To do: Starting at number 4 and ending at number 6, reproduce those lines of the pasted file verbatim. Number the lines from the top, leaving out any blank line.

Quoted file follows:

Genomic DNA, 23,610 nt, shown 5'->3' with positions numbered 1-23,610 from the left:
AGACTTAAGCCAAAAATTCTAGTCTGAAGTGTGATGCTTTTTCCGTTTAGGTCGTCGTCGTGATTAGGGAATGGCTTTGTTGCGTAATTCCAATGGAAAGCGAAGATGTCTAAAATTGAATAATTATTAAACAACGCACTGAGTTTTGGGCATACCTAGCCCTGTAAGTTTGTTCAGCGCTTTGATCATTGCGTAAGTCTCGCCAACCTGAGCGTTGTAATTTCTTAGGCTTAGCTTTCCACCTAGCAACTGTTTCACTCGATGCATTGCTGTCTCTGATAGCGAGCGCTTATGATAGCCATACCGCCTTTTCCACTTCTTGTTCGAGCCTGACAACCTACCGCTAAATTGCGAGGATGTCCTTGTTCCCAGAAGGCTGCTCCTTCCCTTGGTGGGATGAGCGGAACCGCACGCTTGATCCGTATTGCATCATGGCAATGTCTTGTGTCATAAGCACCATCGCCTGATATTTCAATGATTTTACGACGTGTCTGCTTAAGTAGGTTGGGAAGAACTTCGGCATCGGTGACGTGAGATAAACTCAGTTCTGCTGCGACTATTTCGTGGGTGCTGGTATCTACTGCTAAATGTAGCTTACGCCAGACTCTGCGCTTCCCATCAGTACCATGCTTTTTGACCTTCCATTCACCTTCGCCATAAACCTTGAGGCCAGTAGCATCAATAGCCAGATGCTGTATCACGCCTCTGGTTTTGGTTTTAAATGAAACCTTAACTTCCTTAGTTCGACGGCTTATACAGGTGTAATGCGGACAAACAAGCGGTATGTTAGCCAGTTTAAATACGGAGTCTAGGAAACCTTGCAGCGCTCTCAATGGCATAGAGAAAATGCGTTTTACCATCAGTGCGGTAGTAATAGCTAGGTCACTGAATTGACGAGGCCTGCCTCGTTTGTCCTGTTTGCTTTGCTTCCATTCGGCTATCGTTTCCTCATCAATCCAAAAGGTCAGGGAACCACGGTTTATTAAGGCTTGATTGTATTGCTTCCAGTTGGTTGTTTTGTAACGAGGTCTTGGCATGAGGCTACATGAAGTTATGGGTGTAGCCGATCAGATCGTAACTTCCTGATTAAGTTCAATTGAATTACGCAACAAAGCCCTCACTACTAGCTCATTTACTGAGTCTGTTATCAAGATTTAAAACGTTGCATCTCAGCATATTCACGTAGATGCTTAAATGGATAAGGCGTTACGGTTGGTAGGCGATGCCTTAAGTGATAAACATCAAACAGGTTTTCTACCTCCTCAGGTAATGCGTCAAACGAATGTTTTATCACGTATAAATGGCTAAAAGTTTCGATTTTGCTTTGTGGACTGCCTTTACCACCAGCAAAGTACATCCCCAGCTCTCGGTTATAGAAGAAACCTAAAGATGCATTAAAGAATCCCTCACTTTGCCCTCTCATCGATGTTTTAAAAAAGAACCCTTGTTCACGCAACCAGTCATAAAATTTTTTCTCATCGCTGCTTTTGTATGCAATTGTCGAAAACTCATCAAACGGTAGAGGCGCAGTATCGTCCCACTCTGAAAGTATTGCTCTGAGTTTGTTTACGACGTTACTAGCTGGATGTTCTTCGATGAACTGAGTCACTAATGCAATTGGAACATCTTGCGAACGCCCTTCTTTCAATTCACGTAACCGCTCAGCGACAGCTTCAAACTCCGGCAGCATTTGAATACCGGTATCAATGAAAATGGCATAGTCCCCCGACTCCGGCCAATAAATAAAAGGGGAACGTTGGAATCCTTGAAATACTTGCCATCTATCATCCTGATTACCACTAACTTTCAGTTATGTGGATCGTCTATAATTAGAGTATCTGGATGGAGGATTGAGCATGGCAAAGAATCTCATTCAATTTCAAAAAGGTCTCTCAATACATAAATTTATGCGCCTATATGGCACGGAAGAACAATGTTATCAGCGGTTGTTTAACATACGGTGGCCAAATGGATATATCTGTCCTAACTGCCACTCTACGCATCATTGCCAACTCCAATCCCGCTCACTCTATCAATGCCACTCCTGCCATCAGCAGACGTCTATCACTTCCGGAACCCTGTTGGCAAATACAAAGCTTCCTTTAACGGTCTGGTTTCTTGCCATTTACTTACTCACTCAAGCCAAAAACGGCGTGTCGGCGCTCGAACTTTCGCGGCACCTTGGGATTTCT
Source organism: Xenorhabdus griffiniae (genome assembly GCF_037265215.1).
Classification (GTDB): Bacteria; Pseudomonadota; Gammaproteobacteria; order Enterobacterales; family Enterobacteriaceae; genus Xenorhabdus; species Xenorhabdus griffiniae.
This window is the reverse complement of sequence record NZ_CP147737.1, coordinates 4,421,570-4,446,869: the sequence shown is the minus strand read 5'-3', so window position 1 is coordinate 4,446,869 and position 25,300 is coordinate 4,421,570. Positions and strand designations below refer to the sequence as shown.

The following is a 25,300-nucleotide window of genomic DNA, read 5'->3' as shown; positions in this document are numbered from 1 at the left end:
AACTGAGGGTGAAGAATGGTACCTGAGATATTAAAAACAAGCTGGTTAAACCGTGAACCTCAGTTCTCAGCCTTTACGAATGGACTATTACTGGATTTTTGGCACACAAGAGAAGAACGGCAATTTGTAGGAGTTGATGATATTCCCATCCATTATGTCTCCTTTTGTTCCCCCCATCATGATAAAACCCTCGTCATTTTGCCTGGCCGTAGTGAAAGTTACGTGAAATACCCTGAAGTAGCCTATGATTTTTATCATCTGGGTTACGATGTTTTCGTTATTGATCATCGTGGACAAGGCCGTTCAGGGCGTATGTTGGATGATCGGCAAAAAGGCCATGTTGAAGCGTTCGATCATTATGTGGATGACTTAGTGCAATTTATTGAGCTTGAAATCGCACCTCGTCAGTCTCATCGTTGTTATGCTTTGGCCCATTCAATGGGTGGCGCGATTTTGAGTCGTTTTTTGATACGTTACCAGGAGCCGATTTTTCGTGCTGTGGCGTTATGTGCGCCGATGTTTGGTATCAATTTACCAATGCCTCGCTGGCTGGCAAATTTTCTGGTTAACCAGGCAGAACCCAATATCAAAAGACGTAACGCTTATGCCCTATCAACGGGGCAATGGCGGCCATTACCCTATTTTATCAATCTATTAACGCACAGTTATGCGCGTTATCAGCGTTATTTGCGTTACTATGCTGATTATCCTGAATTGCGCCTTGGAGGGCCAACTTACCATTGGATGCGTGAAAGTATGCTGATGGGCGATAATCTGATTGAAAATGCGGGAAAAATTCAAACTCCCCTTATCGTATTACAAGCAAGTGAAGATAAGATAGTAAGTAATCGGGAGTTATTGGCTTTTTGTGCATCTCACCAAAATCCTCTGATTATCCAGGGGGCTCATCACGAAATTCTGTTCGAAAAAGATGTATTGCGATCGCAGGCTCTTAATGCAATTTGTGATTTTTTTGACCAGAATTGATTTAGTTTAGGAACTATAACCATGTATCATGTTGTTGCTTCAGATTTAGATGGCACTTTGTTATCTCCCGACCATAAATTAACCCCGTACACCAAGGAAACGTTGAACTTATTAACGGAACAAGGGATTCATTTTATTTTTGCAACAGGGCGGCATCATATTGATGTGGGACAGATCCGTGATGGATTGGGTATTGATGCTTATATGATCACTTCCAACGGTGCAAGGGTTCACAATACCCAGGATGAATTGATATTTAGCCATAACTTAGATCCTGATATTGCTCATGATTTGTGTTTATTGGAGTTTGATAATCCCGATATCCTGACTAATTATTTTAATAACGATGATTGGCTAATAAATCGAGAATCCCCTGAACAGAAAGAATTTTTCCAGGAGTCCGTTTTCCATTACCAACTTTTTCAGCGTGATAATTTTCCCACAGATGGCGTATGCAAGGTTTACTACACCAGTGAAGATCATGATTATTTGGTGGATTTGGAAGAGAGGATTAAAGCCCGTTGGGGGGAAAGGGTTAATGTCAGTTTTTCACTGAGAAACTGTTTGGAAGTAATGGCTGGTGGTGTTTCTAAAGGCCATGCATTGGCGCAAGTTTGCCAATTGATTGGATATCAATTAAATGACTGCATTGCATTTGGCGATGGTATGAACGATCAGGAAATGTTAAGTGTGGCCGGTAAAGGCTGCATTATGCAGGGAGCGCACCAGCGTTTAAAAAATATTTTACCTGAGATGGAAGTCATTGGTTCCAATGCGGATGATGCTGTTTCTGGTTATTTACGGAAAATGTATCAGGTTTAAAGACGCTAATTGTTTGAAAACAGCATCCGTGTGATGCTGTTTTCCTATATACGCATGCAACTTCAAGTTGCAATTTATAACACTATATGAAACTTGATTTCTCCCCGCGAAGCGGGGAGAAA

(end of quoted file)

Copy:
Classification (GTDB): Bacteria; Pseudomonadota; Gammaproteobacteria; order Enterobacterales; family Enterobacteriaceae; genus Xenorhabdus; species Xenorhabdus griffiniae.
This window is the reverse complement of sequence record NZ_CP147737.1, coordinates 4,421,570-4,446,869: the sequence shown is the minus strand read 5'-3', so window position 1 is coordinate 4,446,869 and position 25,300 is coordinate 4,421,570. Positions and strand designations below refer to the sequence as shown.

The following is a 25,300-nucleotide window of genomic DNA, read 5'->3' as shown; positions in this document are numbered from 1 at the left end: